(Contemporaneously, the economist Milton Freedman also argued for a guaranteed income, but on grounds differing from Theobald’s.)

As I say, echoes I hear today. Theobald’s grandfather was a Bishop of the Church of England. He was born and grew up in India. He stood six feet four or six, I forget which, and he studied with J.K. Galbraith, whose equally high stature, faced with Theobald’s, stunned the diminutive Indians in the class when Theobald defended Indian culture against Galbraith’s haughty dismissiveness. Kennedy appointed Galbraith US Ambassador to India, during the days when exceptionally tall American males were sought for top foreign postings, their height meant to intimidate the locals, usually diminutive. Cabot Lodge, for example, fit that description and role.

I broke with Theobald in 1971, after finishing my end of the book and before it went to the publisher. That same year I headed for India. Theobald’s ideas reflected and to some extent led positivist, progressive (neo-Keynesian) thought in the mid-to-late 20th Century and now reappear in the 21st. My impression of India in 1971, positively predisposed by Theobald, was that it was poised to throw off its modern socialist founding (which would have meant Theobald’s frame of reference) and enter the world stage powerfully in her own classical radiance. That impression proved accurate. It also confirmed the reasons for my break with Theobald.

Theobald is an English name of Frankish origin and now descendants of Eastern Franks (Berliners) espouse some Theobaldian doctrines. Western Franks gave us Rousseau, the French Revolution and Communism/National Socialism. These modern Eastern Franks may also look to the great statesman and Junker (Eastern Frank) von Bismarck – and his Jewish socialist interlocutor – for part of their inspiration. Life is rich and always funny if one knows how to see it.

    Kathleen McCaffrey in reply to David R. Graham. | September 21, 2011 at 2:51 pm

    Friedman advocated a negative income tax within a society that would have a flat tax. These guys are not.

    BannedbytheGuardian in reply to David R. Graham. | September 21, 2011 at 10:34 pm

    I can see where you are coming from . I see similar things but put it down to the Catholic /Protestant tradition.

    I am unable to pin American Libertarianism down . They have no flagship heroes or identifiable successes whereas there are many famous Anarchists .

    I think a VAT nationally would kill them off overnight.

Direct democracy is nothing but mob rule. I believe our constitutional republic was meant to protect against tyranny of the majority.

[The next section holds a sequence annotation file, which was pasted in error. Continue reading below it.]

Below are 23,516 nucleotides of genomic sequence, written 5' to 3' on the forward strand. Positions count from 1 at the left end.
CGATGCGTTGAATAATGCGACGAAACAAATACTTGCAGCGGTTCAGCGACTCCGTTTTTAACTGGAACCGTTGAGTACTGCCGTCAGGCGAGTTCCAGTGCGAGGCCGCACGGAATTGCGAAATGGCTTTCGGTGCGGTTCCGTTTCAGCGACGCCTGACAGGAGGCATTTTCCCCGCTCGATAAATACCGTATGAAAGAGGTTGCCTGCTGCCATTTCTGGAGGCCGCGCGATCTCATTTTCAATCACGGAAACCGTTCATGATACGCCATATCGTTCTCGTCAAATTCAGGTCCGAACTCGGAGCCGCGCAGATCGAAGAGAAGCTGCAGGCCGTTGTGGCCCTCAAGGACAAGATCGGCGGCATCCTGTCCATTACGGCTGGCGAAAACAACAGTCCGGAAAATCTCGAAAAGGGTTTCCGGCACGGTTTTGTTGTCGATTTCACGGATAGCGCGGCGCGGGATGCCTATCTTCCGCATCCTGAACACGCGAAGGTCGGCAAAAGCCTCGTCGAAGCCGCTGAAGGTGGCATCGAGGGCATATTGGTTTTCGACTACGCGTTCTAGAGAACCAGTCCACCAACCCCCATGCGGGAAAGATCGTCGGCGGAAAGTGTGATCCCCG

Why is it so hard for all of these everything should be free ideologues to understand that it would take somebodies efforts, toil, and capital to construct and maintain these “free” transportation systems. There is nothing libertarian about slavery. The left always claims to be the party of science, but they seem to be more the party of magic wands and unicorn utopias. We would all love life to be free from toil, but you can’t change reality, you can only redistribute it.

This morning one of my facebook friends posted a link to a petition for student loan forgiveness (again the land of unicorns for all). I found it interesting that they used the metaphor that a rising tide will lift all. If anyone has ever witnessed the world’s most extreme tides in the Bay of Fundy, they will know that the high tide is followed by the world’s lowest tide, so low you can walk miles out on the sea floor in places. During the tides, the amon

…the amon

Sorry sensit

Damn keypad.. the amo

… the amo

…the amount of water does not change, it just gets redistributed from other parts of the sea.

Sorry about the above keypad problems.

There is sometimes a tendency to identify Libertarianism with the “right” but in fact there is a degree of affinity with Anarchism, often seen as a viewpoint from the “left”…the Pirates might be attempting to pass themselves off as Anarcho Communists, followers of Kropotkin. Kropotkin and his supporters were always consistent opponents of the Bolsheviks who advocated a strong central government under their control as the only way of “withering away” the state.

Anarchists were very strong in Russia, Spain and other countries. However, their very suspicion of a higher authority meant that in political and military terms they were far too individualistic to act in concert for any length of time….

Having just read an article about “World Car Free Day”, I just had to come back and make another comment about free public transportation. It is not free in the US, but it is subsidized by the gas tax that I pay everytime I have to go anywhere. We don’t have a choice in rural areas. The gas tax should be used only for roads and bridges, not to fund subways. Also not only is a car an absolute necessity in the country, it is along with the washing machine one of the most liberating inventions of all time. I think they should rename the day ” Rural Genocide and Oppression of Women and Families Day”.

    WarEagle82 in reply to ella8. | September 21, 2011 at 5:51 pm

    Cars are not an absolute necessity in rural or urban areas.

    We could abandon automobiles and live as subsistence level farmers in an 18th century economy and we could deal with literal mountains of horse manure in cities like they did at the end of the 19th century.

    We could also suffer the mass starvation and an 80% to 90% population reduction that de-mechanization of our farms would cause.

    So, at least 10% to 20% of us could live without our cars…